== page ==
Figure 3 is a simple example of a fuzzy logic spatial model. This geologic model for Carlin-type gold deposits uses datasets that are available with the Spatial Data Modeller tools ( [Carlin-type gold deposits, with ore grades commonly between 1 and 5 grams per ton, are primarily mined from open pits in Nevada. They are named for the most prolific goldfield in the Northern Hemisphere, the Carlin Trend Field.] From a semantic description of the criteria for finding Carlin-type gold deposits, a simplified expert semantic model might consist of the following statements:

  • High values of antimony (Sb) or arsenic (As) are favorable for Carlin-type gold. Use stream-sediment geochemistry to define a mineralization geochemical factor.
  • Host rocks of Carlin-type deposits are primarily Paleozoic and Mesozoic dirty carbonate rocks. Use a geologic map to define a lithologic factor.
  • Dirty carbonate rocks are chemically low in potassium (K). Use stream-sediment geochemistry to make a lithologic adjustment to the mineralization geochemical factor. Elevated K differentiates Carlin-type gold deposits from volcanic-rock-hosted gold deposits, although both types are high in Sb or As.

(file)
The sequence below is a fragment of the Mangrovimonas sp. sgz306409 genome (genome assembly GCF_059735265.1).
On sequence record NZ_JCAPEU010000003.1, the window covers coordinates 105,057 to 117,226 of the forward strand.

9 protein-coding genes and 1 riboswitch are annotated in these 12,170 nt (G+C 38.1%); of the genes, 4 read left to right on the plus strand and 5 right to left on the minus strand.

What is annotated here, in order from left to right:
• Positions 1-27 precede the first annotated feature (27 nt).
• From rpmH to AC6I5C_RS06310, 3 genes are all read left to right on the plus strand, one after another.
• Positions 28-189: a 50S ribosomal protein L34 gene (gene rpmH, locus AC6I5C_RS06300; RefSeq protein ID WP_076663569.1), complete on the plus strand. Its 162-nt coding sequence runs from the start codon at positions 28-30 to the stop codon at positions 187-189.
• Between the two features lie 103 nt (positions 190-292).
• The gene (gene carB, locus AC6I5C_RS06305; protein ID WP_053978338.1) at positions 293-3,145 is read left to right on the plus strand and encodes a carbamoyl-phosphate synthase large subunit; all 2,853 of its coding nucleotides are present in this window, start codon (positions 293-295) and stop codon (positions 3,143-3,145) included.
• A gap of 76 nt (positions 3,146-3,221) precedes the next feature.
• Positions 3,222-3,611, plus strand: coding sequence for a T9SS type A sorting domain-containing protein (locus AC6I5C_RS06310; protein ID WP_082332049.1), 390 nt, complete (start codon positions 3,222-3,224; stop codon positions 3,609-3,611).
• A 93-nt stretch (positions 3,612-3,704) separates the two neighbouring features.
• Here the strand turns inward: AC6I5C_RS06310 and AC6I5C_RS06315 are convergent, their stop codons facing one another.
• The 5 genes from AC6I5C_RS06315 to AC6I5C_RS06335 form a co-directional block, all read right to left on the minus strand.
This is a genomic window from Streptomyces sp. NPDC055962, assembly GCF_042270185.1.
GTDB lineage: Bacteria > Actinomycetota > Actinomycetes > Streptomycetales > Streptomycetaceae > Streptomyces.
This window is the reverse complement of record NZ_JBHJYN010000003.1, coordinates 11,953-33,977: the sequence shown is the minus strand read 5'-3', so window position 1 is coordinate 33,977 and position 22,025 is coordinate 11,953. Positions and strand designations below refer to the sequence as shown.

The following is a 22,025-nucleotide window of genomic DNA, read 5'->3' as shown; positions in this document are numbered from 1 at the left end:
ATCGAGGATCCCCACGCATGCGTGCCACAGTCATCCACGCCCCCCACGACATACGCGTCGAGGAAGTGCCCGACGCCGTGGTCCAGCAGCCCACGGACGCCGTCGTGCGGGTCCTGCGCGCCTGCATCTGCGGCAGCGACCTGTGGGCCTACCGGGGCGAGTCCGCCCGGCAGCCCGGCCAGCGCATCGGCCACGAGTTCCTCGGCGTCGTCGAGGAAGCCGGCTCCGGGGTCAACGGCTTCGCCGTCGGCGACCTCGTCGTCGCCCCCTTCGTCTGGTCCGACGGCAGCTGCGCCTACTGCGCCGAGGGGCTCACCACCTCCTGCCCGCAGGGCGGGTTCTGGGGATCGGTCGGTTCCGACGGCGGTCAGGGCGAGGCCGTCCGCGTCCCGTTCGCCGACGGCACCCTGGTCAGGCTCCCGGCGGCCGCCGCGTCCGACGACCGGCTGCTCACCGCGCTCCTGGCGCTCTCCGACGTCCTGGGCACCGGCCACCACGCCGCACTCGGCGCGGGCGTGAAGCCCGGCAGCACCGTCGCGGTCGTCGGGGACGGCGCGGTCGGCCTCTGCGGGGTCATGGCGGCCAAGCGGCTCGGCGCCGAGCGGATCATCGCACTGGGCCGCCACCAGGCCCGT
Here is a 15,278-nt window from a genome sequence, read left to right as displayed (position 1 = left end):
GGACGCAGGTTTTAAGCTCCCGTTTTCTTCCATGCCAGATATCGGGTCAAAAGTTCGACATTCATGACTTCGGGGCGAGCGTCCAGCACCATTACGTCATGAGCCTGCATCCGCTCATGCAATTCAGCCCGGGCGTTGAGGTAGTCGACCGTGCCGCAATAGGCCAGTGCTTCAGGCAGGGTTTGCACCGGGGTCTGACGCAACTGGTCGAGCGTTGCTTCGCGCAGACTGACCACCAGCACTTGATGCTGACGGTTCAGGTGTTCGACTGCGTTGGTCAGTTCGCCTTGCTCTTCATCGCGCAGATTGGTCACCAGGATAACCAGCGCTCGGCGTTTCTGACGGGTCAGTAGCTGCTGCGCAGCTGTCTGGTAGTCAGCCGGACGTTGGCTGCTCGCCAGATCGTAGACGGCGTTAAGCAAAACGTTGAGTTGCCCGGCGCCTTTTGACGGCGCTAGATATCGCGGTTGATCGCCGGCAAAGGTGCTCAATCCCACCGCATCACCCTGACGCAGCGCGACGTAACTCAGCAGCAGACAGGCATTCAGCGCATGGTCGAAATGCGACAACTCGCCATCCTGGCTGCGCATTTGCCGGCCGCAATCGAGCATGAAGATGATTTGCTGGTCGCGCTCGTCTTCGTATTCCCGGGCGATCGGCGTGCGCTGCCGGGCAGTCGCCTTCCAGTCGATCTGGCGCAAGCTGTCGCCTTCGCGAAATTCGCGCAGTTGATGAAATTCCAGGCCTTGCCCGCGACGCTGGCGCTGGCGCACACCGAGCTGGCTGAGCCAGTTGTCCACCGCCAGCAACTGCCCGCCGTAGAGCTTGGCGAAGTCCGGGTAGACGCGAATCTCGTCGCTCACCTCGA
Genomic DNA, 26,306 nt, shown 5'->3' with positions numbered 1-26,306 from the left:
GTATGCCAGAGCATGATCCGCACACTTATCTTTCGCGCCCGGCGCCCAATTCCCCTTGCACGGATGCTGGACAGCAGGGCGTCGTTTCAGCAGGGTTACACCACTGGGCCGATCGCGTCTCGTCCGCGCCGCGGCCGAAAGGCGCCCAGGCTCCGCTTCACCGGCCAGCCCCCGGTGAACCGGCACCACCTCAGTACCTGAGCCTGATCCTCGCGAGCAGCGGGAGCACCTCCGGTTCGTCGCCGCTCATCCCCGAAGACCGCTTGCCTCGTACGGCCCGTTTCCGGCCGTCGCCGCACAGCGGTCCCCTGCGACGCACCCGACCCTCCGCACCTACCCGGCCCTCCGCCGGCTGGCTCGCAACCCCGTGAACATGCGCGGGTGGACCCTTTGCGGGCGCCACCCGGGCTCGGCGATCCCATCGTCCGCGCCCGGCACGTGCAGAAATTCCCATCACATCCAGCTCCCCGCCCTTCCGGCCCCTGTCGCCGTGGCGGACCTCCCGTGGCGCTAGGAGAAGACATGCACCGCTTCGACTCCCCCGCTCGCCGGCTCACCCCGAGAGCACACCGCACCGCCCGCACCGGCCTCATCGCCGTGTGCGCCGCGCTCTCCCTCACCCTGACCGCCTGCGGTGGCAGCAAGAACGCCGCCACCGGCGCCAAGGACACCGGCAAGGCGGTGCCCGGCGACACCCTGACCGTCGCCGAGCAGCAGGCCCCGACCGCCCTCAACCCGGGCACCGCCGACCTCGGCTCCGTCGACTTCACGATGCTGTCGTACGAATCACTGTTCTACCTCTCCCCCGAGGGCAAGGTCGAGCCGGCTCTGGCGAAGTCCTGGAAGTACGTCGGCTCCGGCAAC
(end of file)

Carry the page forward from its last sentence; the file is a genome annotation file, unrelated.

From these semantic statements, a simple outline of the fuzzy logic model can be defined.

A Simple Fuzzy Logic Model

Frequently such models have submodels or factors that describe complex aspects of the spatial model. These submodels often represent factors defined by a single discipline; thus, "the Expert" for the entire model is—in practice—often a team of experts who bring knowledge from diverse fields when defining the decision process. A final model is derived by combining the factors. The following semantic statements describe the process for determining the geochemical, lithologic-adjusted geochemical, and lithologic factors in the model shown in Figure 3.

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Boolean and fuzzy logic models. The model uses Bitwise OR and AND in place of Fuzzy OR and AND. The fuzzy gamma is replaced by a Bitwise OR, which is most similar to a fuzzy gamma.

Mineralization Geochemical Factor

Use the Large Fuzzy Membership tool for assigning fuzzy membership values to Sb and As. Tune the parameters for the Large Fuzzy Membership tool to produce fuzzy evidence maps acceptable to the expert.

Combine the Sb and As fuzzy maps with a Fuzzy OR operator. Use the Fuzzy Membership tool for K, again tuning the parameters for the Small Fuzzy Membership tool to make an acceptable map.

Lithologic-Adjusted Geochemical Factor

Use the Fuzzy AND operator to combine the mineralization geochemical factor with the K membership.

Lithologic Factor

Assign the fuzzy memberships to the various lithologies present on the geologic map following guidance from the expert and using the Categorical Fuzzy Membership tool in the Spatial Data Modeller toolbox and diagrammed in Figure 2.

Combine the lithologic-adjusted geochemical factor with the lithologic factor using the Gamma combination operator to produce the Carlin-type gold possibility map. Tune the gamma parameter value to produce an acceptable combination.